“I’ve already been able to see a mix of everything related to pharmacy: business decisions, product preparation, sterile compounding, product delivery, chart monitoring, and so on,” Heule says.
Heule particularly enjoys working collaboratively with the nurses in the infusion center. Close communication between pharmacy and nursing staff is required to ensure medications are prepared for patients returning for infusions after meeting with an oncologist in the Gundersen Tomah Clinic next door.
“My main interest in rural pharmacy practice is due to the smaller hospital sizes,” Heule says. “Many of my experiences here are things that are not seen in larger hospitals.”
For example, on his first day, preceptor Todd Chapman (PharmD ’04), director of pharmacy services, introduced Heule to everyone working at the hospital. Those introductions build community and serve as the starting point of collaborative relationships.
“This APPE gives students the opportunity to see what rural hospitals have to offer and what the environment is like,” says Chapman. “Rural health is unpredictable work. You can see a lot of different things in one day at a rural, critical access hospital; we do everything.”
In rural practice, pharmacists are one of few members of the health care team, working closely with physicians, nurses, and other providers to provide seamless care. In some cases, they’re the only pharmacist on the team.
To reflect this, pharmacy students at the Gundersen Tomah Clinic don’t have an on-site pharmacist preceptor — instead, they’ll be supervised by a physician, Kelly Hodgson Kline, and will connect virtually with pharmacist Adam Gregg. The clinic has never had an on-site pharmacist, so the pharmacy student will be filling the role for the first time.
“This is groundbreaking in that we’re inserting a student pharmacist into their care model, and we’re going to learn a lot about what our students are doing to enhance care in that setting, working with a wonderful group of physicians,” says Portillo.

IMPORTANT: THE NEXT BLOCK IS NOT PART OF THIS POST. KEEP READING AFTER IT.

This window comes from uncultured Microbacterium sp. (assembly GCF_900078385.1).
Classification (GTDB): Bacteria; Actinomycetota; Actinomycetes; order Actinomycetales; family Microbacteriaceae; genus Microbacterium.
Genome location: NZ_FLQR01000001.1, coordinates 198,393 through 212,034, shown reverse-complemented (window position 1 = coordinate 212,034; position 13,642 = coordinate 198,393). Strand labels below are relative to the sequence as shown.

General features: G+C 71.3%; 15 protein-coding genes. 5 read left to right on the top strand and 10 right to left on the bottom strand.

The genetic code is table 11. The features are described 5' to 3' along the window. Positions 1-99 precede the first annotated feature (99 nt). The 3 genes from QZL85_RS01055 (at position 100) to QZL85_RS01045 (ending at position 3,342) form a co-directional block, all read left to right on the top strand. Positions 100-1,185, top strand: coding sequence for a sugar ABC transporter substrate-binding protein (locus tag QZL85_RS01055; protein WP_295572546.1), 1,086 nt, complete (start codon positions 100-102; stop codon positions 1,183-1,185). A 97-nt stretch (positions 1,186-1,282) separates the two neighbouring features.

Sierra Kuehl is the first PharmD student to complete the Gundersen Tomah Clinic rotation, and she says it’s been enlightening to see how physicians review patients, initiate therapies, and prescribe medications. As a student pharmacist, she’s learning how to use her medication expertise to establish her position on the healthcare team.
“This has been a wonderful learning environment for me and has allowed me to discover alternative ways to find answers, whether that be utilizing medication resources or having an open discussion with the physicians,” says Kuehl.
She and Gregg, the pharmacist preceptor, meet virtually at the end of each day to consider patient cases through a pharmacist’s lens, diving deeper into disease states and therapies.
Born and raised in Tomah, Chapman is excited to see the development of more rural-focused programs drawing the next generation of health care providers back into smaller towns.
“A lot of UW students are raised in smaller communities with critical access hospitals,” he says. “Giving them the opportunity to see how they work and the dedication throughout the facility to take care of patients from their own community is a special thing.”